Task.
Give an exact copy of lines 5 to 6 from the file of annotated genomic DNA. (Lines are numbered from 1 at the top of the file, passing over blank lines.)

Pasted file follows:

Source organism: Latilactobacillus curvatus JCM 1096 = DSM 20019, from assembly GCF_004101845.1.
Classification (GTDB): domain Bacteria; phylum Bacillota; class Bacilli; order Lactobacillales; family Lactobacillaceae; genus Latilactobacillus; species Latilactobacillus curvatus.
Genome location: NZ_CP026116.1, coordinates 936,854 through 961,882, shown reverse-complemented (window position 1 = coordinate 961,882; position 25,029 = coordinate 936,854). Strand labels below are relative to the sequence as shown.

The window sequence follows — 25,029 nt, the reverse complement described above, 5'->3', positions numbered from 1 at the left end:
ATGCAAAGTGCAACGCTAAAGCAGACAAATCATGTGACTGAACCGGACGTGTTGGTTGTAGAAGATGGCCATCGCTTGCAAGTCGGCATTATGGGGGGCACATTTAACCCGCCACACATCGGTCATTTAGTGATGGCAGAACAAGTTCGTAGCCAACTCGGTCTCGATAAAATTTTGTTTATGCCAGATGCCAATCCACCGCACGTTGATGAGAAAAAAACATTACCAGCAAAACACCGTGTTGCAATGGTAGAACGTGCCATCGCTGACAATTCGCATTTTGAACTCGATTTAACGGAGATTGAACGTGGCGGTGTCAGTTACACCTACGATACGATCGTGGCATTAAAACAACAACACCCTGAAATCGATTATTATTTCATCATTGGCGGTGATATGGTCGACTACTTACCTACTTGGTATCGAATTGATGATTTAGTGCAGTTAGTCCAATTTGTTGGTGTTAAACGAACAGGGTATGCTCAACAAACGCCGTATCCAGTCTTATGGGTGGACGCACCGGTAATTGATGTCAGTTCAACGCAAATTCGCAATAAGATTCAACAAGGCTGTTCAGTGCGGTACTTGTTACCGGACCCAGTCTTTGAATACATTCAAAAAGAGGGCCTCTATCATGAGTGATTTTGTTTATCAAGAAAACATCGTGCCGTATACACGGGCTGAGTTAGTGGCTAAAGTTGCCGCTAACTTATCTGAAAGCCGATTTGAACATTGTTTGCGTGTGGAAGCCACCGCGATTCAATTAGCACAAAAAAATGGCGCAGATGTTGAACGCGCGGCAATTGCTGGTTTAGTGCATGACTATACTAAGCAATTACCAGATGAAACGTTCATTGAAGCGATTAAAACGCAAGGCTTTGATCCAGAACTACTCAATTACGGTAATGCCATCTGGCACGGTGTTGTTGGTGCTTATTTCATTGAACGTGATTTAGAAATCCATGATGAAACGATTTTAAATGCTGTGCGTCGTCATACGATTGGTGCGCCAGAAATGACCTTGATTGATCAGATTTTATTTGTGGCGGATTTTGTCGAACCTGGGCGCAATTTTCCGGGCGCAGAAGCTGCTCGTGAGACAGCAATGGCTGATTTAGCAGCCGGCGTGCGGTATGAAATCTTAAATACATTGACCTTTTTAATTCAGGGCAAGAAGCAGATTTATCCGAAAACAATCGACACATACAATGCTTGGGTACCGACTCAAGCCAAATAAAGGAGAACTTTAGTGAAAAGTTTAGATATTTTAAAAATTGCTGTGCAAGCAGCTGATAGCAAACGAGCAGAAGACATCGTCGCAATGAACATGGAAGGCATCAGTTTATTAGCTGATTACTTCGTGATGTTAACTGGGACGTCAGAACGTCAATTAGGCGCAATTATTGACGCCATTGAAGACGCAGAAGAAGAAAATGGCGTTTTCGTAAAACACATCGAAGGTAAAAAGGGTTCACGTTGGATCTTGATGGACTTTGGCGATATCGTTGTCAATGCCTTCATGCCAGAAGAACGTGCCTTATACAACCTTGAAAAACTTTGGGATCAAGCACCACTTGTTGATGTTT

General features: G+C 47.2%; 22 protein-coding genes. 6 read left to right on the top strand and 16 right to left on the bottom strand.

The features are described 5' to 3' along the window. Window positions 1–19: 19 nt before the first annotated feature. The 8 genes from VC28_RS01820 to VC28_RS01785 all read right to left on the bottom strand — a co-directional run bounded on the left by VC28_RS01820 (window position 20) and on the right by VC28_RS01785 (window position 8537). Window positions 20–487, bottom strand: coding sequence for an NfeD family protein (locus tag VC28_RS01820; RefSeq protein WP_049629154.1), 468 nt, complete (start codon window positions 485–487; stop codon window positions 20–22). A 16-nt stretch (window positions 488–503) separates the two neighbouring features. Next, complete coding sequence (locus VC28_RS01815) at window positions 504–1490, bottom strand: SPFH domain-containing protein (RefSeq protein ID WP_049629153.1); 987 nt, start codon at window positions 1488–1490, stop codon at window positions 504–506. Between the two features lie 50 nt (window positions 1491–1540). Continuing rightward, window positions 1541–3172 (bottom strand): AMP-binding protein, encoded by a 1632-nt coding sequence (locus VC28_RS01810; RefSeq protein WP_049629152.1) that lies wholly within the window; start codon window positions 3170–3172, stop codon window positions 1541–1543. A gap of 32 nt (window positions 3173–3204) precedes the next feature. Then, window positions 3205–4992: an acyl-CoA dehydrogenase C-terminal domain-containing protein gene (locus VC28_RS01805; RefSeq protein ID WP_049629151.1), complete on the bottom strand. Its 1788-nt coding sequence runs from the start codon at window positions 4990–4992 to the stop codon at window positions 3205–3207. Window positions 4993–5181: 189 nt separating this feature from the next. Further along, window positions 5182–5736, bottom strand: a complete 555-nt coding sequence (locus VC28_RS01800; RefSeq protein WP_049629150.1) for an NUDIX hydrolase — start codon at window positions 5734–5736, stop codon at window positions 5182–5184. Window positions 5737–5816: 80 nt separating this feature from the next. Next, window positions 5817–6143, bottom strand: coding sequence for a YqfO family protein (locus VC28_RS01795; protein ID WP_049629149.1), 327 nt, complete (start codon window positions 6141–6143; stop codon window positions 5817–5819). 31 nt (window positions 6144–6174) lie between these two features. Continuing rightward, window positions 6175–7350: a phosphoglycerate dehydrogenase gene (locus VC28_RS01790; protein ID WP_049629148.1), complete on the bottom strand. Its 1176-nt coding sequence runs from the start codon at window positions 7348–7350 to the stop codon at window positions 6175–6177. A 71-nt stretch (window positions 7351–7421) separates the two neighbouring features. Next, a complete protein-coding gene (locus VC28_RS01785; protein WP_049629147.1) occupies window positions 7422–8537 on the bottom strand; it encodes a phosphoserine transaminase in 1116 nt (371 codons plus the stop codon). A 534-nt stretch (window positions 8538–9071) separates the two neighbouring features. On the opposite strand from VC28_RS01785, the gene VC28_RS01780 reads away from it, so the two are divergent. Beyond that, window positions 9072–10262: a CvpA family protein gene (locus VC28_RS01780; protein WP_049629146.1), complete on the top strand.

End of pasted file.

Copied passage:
ATGCAAAGTGCAACGCTAAAGCAGACAAATCATGTGACTGAACCGGACGTGTTGGTTGTAGAAGATGGCCATCGCTTGCAAGTCGGCATTATGGGGGGCACATTTAACCCGCCACACATCGGTCATTTAGTGATGGCAGAACAAGTTCGTAGCCAACTCGGTCTCGATAAAATTTTGTTTATGCCAGATGCCAATCCACCGCACGTTGATGAGAAAAAAACATTACCAGCAAAACACCGTGTTGCAATGGTAGAACGTGCCATCGCTGACAATTCGCATTTTGAACTCGATTTAACGGAGATTGAACGTGGCGGTGTCAGTTACACCTACGATACGATCGTGGCATTAAAACAACAACACCCTGAAATCGATTATTATTTCATCATTGGCGGTGATATGGTCGACTACTTACCTACTTGGTATCGAATTGATGATTTAGTGCAGTTAGTCCAATTTGTTGGTGTTAAACGAACAGGGTATGCTCAACAAACGCCGTATCCAGTCTTATGGGTGGACGCACCGGTAATTGATGTCAGTTCAACGCAAATTCGCAATAAGATTCAACAAGGCTGTTCAGTGCGGTACTTGTTACCGGACCCAGTCTTTGAATACATTCAAAAAGAGGGCCTCTATCATGAGTGATTTTGTTTATCAAGAAAACATCGTGCCGTATACACGGGCTGAGTTAGTGGCTAAAGTTGCCGCTAACTTATCTGAAAGCCGATTTGAACATTGTTTGCGTGTGGAAGCCACCGCGATTCAATTAGCACAAAAAAATGGCGCAGATGTTGAACGCGCGGCAATTGCTGGTTTAGTGCATGACTATACTAAGCAATTACCAGATGAAACGTTCATTGAAGCGATTAAAACGCAAGGCTTTGATCCAGAACTACTCAATTACGGTAATGCCATCTGGCACGGTGTTGTTGGTGCTTATTTCATTGAACGTGATTTAGAAATCCATGATGAAACGATTTTAAATGCTGTGCGTCGTCATACGATTGGTGCGCCAGAAATGACCTTGATTGATCAGATTTTATTTGTGGCGGATTTTGTCGAACCTGGGCGCAATTTTCCGGGCGCAGAAGCTGCTCGTGAGACAGCAATGGCTGATTTAGCAGCCGGCGTGCGGTATGAAATCTTAAATACATTGACCTTTTTAATTCAGGGCAAGAAGCAGATTTATCCGAAAACAATCGACACATACAATGCTTGGGTACCGACTCAAGCCAAATAAAGGAGAACTTTAGTGAAAAGTTTAGATATTTTAAAAATTGCTGTGCAAGCAGCTGATAGCAAACGAGCAGAAGACATCGTCGCAATGAACATGGAAGGCATCAGTTTATTAGCTGATTACTTCGTGATGTTAACTGGGACGTCAGAACGTCAATTAGGCGCAATTATTGACGCCATTGAAGACGCAGAAGAAGAAAATGGCGTTTTCGTAAAACACATCGAAGGTAAAAAGGGTTCACGTTGGATCTTGATGGACTTTGGCGATATCGTTGTCAATGCCTTCATGCCAGAAGAACGTGCCTTATACAACCTTGAAAAACTTTGGGATCAAGCACCACTTGTTGATGTTT

General features: G+C 47.2%; 22 protein-coding genes. 6 read left to right on the top strand and 16 right to left on the bottom strand.